Israeli Experts and scientists confirm, The Copper Scroll Project Research has serious potential.

A massive thanks you to the scholars that have endorsed the possibilities of The Copper Scroll Project research. I believe it was John Allegro that said when you enter the arena of the Dead Sea Scrolls you are entering a “cloak and dagger” world. You have each stepped outside of the scholastic comfort zone and helped an unlikely researcher validate his hypothesis.   Your help is greatly appreciated. To the families of Shuka and Yuval, they were fantastic men.

We have recently been asked for additional confirmation that my research and my selection of the Qumran site as a potential location for the vast treasures listed on the Copper Scroll. This article should help considerably. Can we prove it? Let us dig.

The 263-page CSP document has three sections. Section I contains a composite back-story and synopsis of events compiled from Biblical accounts and other supporting documents.   Section II provides details and documentation for a more academic point of view of the CS history. Although Section I and II are interesting and at some point may prove important, they are not required for the evaluation and determination of the descriptions from the Copper Scroll, proving that Qumran has great potential for housing the artifacts listed thereon.

Section III is the disclosure and stands on its own merit, historic timeframe has no bearing on the locations of the artifacts. The structures at Qumran so accurately match the descriptions listed on the Copper Scroll, as explained in the research, that rabbis, archaeologists and authorities in Israel who “have seen” the research were moved to action. Although there may be some that feel their extensive knowledge of Hebrew exceeds that of the dignitaries below, it may be wise for them…to be patient.

With that in mind, understand that the research is restricted and only limited amounts of the research has been publically released. The limitations are for the safety of any artifacts or valuables that remain at Qumran. Only in private are the larger amounts of confirming details released; as in the following instances where scholars reviewed the research and, by action and word, agreed that The Copper Scroll Project research has great possibilities.

 

December 2007

Jim Barfield

A meeting and review of the CSP research with the Director General of the Israel Antiquities Authority at the Citadel Hotel in Jerusalem began the official portion of the project. Within minutes after Shuka Dorfman reviewed the first four locations listed in the CSP document, he stopped the disclosure and contacted his secretary to arrange a meeting four days later with the Director of the Antiquities Department of the Civil Administration, Yitzak Magen, and his associate Yuval Peleg, the lead researcher for excavations at Qumran. Mr. Dorfman’s enthusiasm and insight launched the following events.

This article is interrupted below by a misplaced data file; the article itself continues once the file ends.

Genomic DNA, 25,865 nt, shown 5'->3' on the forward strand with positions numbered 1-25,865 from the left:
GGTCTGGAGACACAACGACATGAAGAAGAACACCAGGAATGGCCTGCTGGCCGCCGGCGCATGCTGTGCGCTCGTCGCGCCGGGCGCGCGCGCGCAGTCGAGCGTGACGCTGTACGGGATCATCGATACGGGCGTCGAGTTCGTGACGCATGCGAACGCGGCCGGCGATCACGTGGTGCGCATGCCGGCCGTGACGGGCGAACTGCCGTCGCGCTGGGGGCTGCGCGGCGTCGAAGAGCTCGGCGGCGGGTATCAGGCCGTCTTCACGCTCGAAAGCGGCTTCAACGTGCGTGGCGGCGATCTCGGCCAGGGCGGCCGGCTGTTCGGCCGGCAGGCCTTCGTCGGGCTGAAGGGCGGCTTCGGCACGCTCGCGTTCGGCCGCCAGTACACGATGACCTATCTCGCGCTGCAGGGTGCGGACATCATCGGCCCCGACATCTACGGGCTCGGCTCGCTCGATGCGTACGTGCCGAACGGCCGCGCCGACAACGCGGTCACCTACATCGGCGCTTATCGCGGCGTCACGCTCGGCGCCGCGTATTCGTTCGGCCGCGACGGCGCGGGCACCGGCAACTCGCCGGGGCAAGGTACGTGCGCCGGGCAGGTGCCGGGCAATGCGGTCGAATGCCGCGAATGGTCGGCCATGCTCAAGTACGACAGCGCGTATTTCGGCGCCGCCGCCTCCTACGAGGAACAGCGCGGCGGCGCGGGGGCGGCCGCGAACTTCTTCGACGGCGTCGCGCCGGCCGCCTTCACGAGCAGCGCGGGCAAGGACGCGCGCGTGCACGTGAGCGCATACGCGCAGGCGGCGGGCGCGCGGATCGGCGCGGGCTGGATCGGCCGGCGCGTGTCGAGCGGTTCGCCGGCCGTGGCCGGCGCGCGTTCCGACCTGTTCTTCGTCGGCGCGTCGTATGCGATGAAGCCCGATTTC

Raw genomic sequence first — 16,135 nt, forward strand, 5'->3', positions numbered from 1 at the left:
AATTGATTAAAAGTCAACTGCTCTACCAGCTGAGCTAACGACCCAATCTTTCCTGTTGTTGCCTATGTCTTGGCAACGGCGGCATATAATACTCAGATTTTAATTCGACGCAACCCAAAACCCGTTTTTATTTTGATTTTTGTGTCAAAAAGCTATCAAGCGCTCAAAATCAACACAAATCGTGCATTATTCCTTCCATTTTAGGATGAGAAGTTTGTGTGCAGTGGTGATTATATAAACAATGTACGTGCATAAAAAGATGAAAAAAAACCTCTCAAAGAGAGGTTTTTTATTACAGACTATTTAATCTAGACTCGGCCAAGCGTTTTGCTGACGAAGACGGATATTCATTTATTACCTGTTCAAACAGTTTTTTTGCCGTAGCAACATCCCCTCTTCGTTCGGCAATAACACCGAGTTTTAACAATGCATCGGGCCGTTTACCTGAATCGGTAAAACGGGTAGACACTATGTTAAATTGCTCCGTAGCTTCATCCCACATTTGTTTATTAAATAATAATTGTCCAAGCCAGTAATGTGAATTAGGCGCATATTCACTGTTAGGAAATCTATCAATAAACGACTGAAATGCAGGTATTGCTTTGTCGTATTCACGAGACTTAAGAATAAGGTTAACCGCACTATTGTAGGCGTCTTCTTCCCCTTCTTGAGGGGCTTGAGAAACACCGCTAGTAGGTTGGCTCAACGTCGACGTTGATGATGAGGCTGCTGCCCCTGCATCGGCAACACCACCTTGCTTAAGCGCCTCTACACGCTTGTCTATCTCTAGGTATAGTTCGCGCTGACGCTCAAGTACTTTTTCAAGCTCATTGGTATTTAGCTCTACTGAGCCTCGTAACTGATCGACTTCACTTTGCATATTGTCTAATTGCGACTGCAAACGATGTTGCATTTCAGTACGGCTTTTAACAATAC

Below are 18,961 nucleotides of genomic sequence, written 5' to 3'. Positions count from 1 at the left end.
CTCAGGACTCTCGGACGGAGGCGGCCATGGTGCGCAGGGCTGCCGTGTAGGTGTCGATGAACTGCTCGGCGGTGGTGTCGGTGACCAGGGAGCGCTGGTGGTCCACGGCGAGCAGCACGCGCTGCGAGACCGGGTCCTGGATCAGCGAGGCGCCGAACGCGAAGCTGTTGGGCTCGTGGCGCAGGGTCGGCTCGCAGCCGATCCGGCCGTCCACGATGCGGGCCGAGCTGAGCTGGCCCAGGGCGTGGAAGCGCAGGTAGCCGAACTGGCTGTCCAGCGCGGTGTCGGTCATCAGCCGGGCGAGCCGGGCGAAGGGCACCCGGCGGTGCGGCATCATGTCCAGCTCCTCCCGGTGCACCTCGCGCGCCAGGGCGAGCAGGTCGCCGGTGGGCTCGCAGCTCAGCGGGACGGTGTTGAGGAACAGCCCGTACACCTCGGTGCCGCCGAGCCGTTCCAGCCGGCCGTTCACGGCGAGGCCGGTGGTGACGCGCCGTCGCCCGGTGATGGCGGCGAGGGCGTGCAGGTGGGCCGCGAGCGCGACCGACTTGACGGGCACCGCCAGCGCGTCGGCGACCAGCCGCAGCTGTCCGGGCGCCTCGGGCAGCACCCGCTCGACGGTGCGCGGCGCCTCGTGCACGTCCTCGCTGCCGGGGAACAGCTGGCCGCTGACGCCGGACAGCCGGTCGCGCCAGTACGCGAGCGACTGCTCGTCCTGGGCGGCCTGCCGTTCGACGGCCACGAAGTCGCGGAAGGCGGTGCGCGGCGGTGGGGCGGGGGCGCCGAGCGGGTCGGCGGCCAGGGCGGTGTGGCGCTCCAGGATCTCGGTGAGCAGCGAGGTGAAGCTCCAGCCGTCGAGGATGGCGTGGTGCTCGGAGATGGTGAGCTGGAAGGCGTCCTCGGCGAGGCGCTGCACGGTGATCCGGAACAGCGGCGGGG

Jim BarfieldDecember 2007

Mr. Magen and Yuval Peleg arrived at the Rockefeller Museum in Jerusalem mid-afternoon and the CSP research was presented. Mr. Peleg exclaimed in Hebrew to Mr. Dorfman, “I think he has done it.” Meaning, Mr. Peleg believed that the CSP assessment of the ancient CS was accurate. The meeting ended with words of encouragement and an exchange of contact information.

 

April 2008

During the Feast of Unleavened Bread, Yuval Peleg was contacted and invited to be the lead archaeologist for an excavation based on the CSP research. Mr. Peleg enthusiastically accepted and asked me to meet with him at the snack room in the Rockefeller Museum to work out some logistic details. At that meeting Mr. Peleg explained that the research was compelling enough that he would schedule an excavation in December.

 

December 2008

CHris Knight and Yuval PelegA CSP advance party was in Israel in December to coordinate the excavation, but due to signs of a war in the Gaza Strip and Mr. Peleg’s military status as a reserve combat commander, that excavation was delayed but not before a meeting and pre-excavation examination at Qumran where the above picture was taken.   As we were looking into a tunnel to be excavated, we found a very expensive crystal. The CS indicates that the tunnel would contain several talents of gems. The crystal being there was purely a coincidence, but we all found it funny since it did get our hearts pounding. And, Yuval kept the crystal.